The -I center must be surrounded by a shell of real (R3) rotations (see illustration below). There must be a transition from +I to R3 to -I and back again, but in all dimensions of R3. There is only one possible way to create a surface of contiguous R3 vectors. I was able to rule out the normal vectors on the surface, because there appears to be no way to transition contiguously to +I or internally to -I without creating a discontinuity. But a surface of tangental vectors would work, provided that the tangental vectors at the equator of the sphere point in the same circumerential (eg, x-y) direction, gradually pointing up to the normal direction, which would be -I at the center, +/- Z at the poles of the surface, and +I outside of the surface. In essence, this work is showing there is only one possible way to form a ring and it actually is enclosing the -I center with a surface of real vectors. Essentially the ring looks like a complementary pair of vortexes with the ring being the common top of the vortexes. It should be possible to create more complex structures with multiple -I poles, but right now the important question is this: is this construct stable. I’m hoping that the sim will verify if this rotation vector model of the ring dissipates in some way. I can envision that the -I core cannot unwind, that it is locked and stable, but it is really hard to prove that in my mind in four dimensions. The sim should show it, I’ll keep you posted.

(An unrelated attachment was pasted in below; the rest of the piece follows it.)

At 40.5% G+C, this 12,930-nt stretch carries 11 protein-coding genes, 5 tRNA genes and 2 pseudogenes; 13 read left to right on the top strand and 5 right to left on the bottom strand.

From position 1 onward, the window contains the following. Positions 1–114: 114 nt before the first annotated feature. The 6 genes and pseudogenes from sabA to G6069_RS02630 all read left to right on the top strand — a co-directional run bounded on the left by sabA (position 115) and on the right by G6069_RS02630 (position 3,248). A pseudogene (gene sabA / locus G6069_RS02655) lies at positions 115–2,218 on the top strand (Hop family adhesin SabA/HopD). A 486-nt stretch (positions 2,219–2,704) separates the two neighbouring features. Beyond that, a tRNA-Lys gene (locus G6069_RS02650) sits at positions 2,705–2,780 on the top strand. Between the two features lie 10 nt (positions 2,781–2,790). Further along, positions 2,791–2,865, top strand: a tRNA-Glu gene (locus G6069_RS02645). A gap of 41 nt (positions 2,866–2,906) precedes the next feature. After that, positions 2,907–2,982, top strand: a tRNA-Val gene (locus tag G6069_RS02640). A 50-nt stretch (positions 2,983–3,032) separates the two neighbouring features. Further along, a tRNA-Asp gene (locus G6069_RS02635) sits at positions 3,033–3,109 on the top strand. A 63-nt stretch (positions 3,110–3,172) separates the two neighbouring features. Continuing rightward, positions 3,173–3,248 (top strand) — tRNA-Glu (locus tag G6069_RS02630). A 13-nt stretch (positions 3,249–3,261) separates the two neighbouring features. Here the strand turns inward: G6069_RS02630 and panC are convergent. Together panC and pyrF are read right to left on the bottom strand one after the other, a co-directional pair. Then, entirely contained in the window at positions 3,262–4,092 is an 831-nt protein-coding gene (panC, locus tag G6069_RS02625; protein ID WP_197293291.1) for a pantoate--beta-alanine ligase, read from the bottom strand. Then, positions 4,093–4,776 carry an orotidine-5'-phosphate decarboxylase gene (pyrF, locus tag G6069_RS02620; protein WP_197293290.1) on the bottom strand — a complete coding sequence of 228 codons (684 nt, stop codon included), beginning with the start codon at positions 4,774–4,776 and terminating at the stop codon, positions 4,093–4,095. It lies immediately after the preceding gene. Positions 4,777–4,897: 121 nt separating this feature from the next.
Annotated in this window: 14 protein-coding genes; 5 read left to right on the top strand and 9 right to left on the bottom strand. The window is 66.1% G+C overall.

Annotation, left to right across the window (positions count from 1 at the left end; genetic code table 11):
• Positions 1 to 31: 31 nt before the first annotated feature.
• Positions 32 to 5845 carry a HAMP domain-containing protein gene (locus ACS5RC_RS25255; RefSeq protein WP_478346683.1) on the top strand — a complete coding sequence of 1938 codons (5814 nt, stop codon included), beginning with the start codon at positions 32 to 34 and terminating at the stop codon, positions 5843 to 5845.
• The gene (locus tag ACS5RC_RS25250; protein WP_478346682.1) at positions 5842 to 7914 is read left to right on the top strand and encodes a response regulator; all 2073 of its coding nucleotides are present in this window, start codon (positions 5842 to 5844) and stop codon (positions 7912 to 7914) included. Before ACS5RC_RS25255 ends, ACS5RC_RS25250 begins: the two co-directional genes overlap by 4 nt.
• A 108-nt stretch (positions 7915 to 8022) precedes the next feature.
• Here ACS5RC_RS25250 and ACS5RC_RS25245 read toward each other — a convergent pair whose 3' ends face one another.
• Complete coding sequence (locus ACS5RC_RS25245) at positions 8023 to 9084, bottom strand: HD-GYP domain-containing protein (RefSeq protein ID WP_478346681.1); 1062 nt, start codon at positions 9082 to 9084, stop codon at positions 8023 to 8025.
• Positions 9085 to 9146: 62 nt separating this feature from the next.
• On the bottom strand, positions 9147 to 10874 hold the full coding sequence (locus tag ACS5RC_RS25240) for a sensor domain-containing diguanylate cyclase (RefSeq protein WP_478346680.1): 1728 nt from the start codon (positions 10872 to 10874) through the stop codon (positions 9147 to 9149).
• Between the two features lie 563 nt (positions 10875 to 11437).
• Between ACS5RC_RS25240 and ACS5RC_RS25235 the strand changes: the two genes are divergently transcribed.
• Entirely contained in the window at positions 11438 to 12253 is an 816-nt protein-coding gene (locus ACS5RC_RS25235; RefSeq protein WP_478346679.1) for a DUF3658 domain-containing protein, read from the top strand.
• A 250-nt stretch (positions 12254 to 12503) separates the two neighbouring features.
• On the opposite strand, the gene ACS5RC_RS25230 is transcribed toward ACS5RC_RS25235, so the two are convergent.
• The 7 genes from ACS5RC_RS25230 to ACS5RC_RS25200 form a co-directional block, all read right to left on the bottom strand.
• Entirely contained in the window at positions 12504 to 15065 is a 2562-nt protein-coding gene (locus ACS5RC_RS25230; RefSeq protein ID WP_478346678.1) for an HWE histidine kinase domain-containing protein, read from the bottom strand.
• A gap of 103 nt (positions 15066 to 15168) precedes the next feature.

Agemoz

CP Parity in the Unitary Twist Field

July 31, 2017